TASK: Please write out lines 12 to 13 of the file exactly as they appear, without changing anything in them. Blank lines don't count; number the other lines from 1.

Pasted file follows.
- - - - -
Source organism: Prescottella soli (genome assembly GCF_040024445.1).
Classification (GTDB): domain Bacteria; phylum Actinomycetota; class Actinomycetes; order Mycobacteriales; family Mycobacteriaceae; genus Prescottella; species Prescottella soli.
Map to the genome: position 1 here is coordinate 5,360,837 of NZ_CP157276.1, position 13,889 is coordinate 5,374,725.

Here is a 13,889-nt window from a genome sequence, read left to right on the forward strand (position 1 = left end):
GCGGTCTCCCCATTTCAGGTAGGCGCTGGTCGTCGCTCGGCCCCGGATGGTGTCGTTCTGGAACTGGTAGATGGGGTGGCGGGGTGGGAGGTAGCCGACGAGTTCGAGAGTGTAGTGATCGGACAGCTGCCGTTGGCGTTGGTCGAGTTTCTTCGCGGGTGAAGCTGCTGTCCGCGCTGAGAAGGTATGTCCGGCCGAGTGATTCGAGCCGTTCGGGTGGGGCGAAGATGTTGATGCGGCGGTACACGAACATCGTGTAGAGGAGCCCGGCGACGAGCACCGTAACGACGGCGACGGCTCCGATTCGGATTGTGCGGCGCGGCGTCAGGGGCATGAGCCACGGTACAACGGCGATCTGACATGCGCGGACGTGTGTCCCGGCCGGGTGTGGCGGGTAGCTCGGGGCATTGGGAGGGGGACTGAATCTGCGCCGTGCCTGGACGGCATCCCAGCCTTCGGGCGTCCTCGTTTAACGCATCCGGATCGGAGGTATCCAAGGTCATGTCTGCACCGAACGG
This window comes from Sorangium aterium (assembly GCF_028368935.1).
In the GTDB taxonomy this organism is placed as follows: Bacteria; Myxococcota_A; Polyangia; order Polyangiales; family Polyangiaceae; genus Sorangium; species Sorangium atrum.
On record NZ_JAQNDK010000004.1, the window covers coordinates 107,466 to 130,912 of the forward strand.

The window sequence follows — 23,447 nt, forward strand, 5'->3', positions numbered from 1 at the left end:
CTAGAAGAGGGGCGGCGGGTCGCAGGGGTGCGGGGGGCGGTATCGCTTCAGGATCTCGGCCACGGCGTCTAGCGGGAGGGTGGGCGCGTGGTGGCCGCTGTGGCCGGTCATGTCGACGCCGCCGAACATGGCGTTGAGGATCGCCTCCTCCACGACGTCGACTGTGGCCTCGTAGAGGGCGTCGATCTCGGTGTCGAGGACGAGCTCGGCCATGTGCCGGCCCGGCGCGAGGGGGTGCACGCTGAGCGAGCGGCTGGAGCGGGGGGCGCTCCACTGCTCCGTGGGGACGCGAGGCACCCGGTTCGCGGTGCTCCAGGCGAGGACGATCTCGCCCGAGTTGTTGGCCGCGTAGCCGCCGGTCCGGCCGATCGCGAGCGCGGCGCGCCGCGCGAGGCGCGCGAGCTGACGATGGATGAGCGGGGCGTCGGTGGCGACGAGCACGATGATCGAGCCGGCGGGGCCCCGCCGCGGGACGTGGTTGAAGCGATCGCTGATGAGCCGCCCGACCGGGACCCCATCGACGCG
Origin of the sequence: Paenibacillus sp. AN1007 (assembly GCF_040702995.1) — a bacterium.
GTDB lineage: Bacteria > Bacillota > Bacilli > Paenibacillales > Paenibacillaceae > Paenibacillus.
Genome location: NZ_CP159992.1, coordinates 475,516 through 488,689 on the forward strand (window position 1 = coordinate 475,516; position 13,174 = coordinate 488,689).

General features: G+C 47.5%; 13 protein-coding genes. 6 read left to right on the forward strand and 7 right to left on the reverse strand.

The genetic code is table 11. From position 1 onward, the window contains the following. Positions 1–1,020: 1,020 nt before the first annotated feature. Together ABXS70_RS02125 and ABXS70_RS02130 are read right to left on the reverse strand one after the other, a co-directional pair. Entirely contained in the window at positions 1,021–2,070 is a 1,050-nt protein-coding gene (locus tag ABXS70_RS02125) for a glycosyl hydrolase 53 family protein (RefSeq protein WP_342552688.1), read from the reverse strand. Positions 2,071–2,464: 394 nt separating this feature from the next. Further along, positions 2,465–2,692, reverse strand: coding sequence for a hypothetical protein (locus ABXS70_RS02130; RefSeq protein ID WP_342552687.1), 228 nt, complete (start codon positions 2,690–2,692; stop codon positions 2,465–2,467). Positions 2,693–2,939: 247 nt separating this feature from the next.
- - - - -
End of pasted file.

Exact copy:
GTDB lineage: Bacteria > Bacillota > Bacilli > Paenibacillales > Paenibacillaceae > Paenibacillus.
Genome location: NZ_CP159992.1, coordinates 475,516 through 488,689 on the forward strand (window position 1 = coordinate 475,516; position 13,174 = coordinate 488,689).